cept rent money, and brought suit to
oust him. The suit haa been decided In
Heltzman's favor.
James Rait representing Heltxman.
sought to show that Heltzman waa en
titled to a license as the old saloon
keeper and that Stalmaster waa a new
man, although applying for an old loca
tion. The council has refused to grant
new licenses. Stalmaster waa given a
license for SOI South Thirteenth and Heltz
man's application waa taken under ad
visement I. J. Dunn appeared for the Cross
Realty company, declaring in a general
statement that Heitxman had not lived
up to his contract
Connell Gets New
Trial by Reading
Poetry in Court
To tell with the facta, and' to hell with
I the law;
To hell with the counsel who gets up to
I law:
To hell with the charge to the court;
' twas the vlewa
That the jurymen got of those little red
What cared they for the facts they're as
ury aa can be;
What cared they for the law lawyers
never agree
What cared they for justice, which can
never amuae?
All they observed were the little red
The foregoing verse was read to Dis
trict Judge Estelle by Attorney W. J.
Connell, representing the street railway
company, in arguing his motion to dis
charge a Jury which had seen Miss Helen
Alger, plaintiff In a 830,000 personal In
Jury suit against the company, faint In
Attorney Connell asserted that the
members of the Jury as a result would
be prejudiced In Miss Alger's favor. The
Jury was discharged by the court and
trial ot the case will be begun before a
new Jury.
The verso-was printed In a newspaper
tn Louisiana following trial of a damage
suit there during which the plaintiff, a
young man. wore a pair of red ahoes.
British Collier Uses
Wireless Within
Zone, Incident Ends
WASHINGTON, Dec 2S. -Additional re
ports to the British embassy today from
the British minister at Panama clarify
the situation as to the use of wireless by
British colliers In canal sone waters.
In regard to the alleged unneutral use
of wireless recently. It Is said the British
collier Protesllaus while in the canal
waters received a radio message from
outside the three mile limit The collier's
captain did net undertake to reply to
the message, which was directed to the
British consul at Panama, but endeavored
to forward It to the consul through the
i American port captain. The latter of
ficial refused to transmit the message
and caused the wireless apparatus of the
Protesllaus to be sealed until It departed
from the sone.
It appeared that the captain of the
Protesllaus had not received Information
of the regulations prohibiting the use of
radio outfits In the canal, except upon
canal business, but notwithstanding that
the British authorities concede the at
tempt to use the wireless waa Improper
and therefore the Incident was regarded
aa closed, by report of the facta today
to the State and Navy departments.
One Immediate result of the Incident
was to send American naval vessels to
the canal tone to safeguard neutrality.
J. H. Himes, special pension examiner
for the government at Spokane, Wash.,
has been assigned to make his head
quarters In the federal building at
Omaha. He will take the place of H.
T. Gloetzner, who was recently trans
ferred to Washington. Mr. Himes Is ex
pected here Jannary 4. according to Cadet
Taylor, custodian ot the federal building.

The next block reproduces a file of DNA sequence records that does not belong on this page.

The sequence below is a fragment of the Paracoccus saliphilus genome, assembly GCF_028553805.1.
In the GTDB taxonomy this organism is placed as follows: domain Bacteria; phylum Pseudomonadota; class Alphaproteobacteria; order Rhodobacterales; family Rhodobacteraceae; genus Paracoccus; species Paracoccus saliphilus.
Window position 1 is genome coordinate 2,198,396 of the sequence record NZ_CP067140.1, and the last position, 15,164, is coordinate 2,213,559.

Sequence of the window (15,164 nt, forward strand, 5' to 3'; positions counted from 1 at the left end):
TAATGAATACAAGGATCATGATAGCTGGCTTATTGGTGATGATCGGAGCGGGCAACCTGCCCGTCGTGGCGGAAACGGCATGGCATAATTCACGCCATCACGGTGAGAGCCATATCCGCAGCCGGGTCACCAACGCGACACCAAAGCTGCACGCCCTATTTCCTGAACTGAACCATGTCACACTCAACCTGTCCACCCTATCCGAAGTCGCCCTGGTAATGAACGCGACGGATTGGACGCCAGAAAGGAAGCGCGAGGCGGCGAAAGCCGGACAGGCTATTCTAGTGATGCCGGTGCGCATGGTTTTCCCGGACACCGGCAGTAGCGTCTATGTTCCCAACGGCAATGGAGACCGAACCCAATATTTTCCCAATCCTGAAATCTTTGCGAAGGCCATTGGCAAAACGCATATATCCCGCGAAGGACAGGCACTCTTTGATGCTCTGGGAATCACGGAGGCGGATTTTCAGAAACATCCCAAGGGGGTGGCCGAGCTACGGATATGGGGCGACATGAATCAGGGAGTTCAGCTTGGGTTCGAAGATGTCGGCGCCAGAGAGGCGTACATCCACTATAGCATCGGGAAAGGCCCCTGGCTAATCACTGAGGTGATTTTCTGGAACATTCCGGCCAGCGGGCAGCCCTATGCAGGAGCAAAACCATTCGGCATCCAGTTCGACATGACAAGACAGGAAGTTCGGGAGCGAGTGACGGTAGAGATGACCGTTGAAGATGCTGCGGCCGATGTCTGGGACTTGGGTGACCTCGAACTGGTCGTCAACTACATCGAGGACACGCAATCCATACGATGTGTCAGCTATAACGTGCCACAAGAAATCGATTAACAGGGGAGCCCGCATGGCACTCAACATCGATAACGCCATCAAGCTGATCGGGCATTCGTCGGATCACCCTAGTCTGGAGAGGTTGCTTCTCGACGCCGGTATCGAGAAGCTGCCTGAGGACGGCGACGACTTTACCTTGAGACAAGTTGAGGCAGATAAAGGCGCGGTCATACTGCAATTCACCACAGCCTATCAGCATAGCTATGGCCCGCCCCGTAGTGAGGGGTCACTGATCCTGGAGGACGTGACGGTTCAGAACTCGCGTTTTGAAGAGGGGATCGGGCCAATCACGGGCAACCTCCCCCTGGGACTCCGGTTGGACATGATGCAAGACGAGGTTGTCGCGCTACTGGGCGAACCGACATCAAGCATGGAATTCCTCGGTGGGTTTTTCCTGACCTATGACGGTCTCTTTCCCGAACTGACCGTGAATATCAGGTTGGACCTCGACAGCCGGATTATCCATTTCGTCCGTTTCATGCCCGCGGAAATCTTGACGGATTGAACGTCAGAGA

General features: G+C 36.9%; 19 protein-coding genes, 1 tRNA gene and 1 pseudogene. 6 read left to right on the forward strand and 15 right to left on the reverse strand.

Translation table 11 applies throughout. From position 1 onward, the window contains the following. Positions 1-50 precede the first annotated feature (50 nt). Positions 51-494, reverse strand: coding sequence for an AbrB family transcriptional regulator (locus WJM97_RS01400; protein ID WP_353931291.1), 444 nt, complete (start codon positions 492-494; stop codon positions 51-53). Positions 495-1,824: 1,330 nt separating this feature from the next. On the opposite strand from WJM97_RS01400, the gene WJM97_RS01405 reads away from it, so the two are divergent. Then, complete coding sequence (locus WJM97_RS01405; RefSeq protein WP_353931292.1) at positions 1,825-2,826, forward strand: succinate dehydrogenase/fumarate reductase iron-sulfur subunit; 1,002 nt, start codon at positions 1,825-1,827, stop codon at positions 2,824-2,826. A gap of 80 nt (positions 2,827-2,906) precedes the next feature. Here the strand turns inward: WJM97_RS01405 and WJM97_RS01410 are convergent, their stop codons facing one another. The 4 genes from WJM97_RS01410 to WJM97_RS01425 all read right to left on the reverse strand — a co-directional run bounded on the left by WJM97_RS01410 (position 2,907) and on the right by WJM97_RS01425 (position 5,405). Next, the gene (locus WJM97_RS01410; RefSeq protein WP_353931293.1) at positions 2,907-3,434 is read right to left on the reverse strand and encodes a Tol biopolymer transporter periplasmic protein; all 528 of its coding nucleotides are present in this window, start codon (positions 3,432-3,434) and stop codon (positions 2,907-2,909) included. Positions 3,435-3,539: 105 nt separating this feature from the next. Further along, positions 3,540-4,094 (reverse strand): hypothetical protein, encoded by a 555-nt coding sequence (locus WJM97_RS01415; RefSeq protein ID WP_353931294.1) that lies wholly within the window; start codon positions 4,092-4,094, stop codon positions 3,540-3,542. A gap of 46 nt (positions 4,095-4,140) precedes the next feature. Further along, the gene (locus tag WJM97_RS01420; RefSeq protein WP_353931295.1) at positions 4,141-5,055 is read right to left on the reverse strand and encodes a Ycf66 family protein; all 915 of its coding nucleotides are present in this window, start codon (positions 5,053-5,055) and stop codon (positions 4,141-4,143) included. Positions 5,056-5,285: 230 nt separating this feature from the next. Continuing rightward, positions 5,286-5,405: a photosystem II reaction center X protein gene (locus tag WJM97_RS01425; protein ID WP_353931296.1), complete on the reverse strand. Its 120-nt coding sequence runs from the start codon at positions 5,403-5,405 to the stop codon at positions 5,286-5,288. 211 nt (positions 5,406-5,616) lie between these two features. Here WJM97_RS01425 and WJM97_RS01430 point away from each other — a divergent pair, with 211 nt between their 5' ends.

E. V. Parrtah haa returned from Kirk
vllks. Mo., where he aud Mrs. Parriah
spent Christmas at his old home.
Harry Rlgwart, a prominent railroad
mail of Chl.aso, Is spending the holidays
wtlh his lather. Police bvrgeant A. T.
Htgwart. at the family rt-kUeoce. 12jQ
Park Wilde avenue.
1 aSBSgiflTllT i ft II-''' ' 'T' iMffaasJB SaV ti i laaa-JaaT-ii "e'tosfea -H
"f Ill -111111 ifl
What U the World's
Finest Whiskey?
"",EDAR BROOK, to be surer
I. That's a question quickly an-
swered by those who know
good whiskey. And the result I
that CEDAR BROOK is the largest
Belling brand of high grade Kentucky
whiskey in the world. If you want
to be certain, say, "CEDAR BROOK,
to be sure" st
AB leading Clabt, Bar, Jf?rr
anti, HottU, and aUo mt alt
Umdwg Drntdur
StyVZ- Iff! Si. 4W
9 '
Serb Army Found
to Be in Pitiable
Plightin the Cold
MITROVICZA. Hungary. Dec. 21-It Is
stated here that the supply department
of the Servian army has proved unable
to meet the demands made upon It and
that In consequence the troops have suf
fered the greatest hardships.
These assertions seemed to be born out
In part by the condition of 600 Servian
prisoners who were standing today about
one of the three market .places of MJtro
vicza. It was a pitiable spectacle 609
men In rags, unwashed and unshaven.
Though the ground was frozen, a score
ot them had no boots and were busy try
ing to avoid contact with the cold earth
by lifting one foot after the other. None
of the men had good boots. Most of them
wore contrivances of ra&a and leather
peculiar to the peasants of the Balkans,
and these had become useless from long
Want was written on every face. Many
men .were so weak that they had to be
assisted by their more robust comrades.
The younger men were In worse physical
condition than the older ones, though ail
of them had gone through the same hard
ships An Austrian officer said It was his ex
perience that young men are more easily
affected and broken down by the want
of food than those who have reached
middle age and whose alimentary system
does not have to provide for the demands
of the "growing habit"
Somebody handed cigarettes to the
Serbs. Expressions of gratitude were
many and the men brightened up a little.
"Too much war," said one ot thorn
through an interpreter. "We have been
fighting for three years now. First the
"No conversation with those men." od
monlshed an Austrian officer. "Abso
lutely prohibited."
Terre Haute Mayor
Sleeps on Straw on
A Cement Floor
INDIANAPOLIS. Ind., Deo. 2S.-Donn
M. Roberts, mayor of Terre Haute, who
with ninety-two other men, was arrested
on a federal indictment charging con
spiracy to corrupt the. election of Novem
ber laat, waa still In Jail early this
afternoon, unable to furnish bonds ot
$10,000. Because ot the crowded condi
tion In "federal row" In the county Jail,
Mayor Roberts last night waa forced to
sleep on a straw tick on the cement floor.
Twenty-one others of those arrested
have been unable to furnish bond. It Is
said 126 Indictments in aH were returned
and other arrests were expected today.
For Sale Everywhere